The CSA began to implement its three-year (2016–19) information management and information technology strategy. This strategy aims to effectively and efficiently manage all operational information assets and the organization's IT applications, according to their life cycle, to support all employees in the performance of their duties.

Budgetary Financial Resources (dollars)

2015–16
Main Estimates
2015–16
Planned Spending
2015–16
Total Authorities
Available for Use
2015–16
Actual Spending
(authorities used)
2015–16
Difference
(actual minus
planned)
45,143,208 45,143,208 49,839,727 45,388,166 244,958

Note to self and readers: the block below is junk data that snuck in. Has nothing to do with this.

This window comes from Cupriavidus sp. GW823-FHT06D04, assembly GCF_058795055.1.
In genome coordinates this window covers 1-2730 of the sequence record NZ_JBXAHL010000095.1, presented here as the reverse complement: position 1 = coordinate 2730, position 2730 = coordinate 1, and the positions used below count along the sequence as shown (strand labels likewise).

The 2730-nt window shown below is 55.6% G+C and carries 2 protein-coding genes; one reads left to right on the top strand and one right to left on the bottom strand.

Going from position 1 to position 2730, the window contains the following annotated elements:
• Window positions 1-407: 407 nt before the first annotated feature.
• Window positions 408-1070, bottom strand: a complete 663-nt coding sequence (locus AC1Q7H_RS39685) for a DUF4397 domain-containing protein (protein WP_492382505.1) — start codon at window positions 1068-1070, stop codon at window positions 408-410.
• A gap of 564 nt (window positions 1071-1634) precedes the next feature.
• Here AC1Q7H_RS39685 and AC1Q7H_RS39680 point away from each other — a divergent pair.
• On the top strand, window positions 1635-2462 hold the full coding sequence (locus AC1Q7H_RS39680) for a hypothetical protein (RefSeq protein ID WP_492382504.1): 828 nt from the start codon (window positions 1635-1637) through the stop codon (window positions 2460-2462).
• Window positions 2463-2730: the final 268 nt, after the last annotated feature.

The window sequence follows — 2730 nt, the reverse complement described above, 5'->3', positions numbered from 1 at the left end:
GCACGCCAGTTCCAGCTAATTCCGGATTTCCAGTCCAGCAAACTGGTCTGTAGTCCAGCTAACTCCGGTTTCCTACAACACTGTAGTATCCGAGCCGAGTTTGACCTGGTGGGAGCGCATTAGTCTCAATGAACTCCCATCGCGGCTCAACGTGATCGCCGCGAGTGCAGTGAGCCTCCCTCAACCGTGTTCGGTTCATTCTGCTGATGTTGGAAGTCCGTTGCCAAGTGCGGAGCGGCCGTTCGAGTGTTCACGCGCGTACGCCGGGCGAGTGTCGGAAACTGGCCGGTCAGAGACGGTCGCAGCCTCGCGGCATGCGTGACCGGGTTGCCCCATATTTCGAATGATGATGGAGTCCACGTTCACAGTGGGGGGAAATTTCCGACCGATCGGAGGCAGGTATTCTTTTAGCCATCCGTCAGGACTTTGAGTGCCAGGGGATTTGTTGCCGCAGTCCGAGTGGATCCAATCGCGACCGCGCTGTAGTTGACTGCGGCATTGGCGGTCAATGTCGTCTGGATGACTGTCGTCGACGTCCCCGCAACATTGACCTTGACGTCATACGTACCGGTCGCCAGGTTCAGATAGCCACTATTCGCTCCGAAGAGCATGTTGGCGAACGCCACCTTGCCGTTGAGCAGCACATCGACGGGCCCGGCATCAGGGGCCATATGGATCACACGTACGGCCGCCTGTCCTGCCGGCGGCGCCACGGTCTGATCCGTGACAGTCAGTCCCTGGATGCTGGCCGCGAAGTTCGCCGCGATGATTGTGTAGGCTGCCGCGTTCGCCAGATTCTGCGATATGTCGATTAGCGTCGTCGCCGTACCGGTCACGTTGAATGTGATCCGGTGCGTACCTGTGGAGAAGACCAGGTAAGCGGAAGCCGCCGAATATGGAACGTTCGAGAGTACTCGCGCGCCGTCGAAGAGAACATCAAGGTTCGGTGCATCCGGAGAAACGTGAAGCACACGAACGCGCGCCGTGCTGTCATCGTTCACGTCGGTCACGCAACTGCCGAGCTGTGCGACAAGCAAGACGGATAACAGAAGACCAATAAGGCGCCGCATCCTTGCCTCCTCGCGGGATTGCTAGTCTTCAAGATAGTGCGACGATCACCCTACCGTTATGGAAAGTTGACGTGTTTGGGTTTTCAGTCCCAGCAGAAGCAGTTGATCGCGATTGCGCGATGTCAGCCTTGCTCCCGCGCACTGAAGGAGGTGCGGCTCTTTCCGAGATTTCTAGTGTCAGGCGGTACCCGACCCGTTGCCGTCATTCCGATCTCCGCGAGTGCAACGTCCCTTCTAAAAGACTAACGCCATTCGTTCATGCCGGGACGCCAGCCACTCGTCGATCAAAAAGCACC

Human Resources (FTEs)

2015–16
Planned
2015–16
Actual
2015–16
Difference
(actual minus planned)
235.6 246.8 11.2

Section IV: Supplementary Information

Supporting Information on Lower-Level Programs

Supporting information on lower-level programs is available on the CSA's website.Endnote ix

Supplementary Information Tables

The following supplementary information tables are available on the CSA's website.Endnote x

  • Details on Transfer Payment Programs of $5 Million or More
  • Status Report on Transformational and Major Crown Projects
  • Internal Audits and Evaluations
  • Response to Parliamentary Committees and External Audits
  • Status Report on Projects Operating With Specific Treasury Board Approval
  • User Fees, Regulatory Charges and External Fees
  • Departmental Sustainable Development Strategy

Federal Tax Expenditures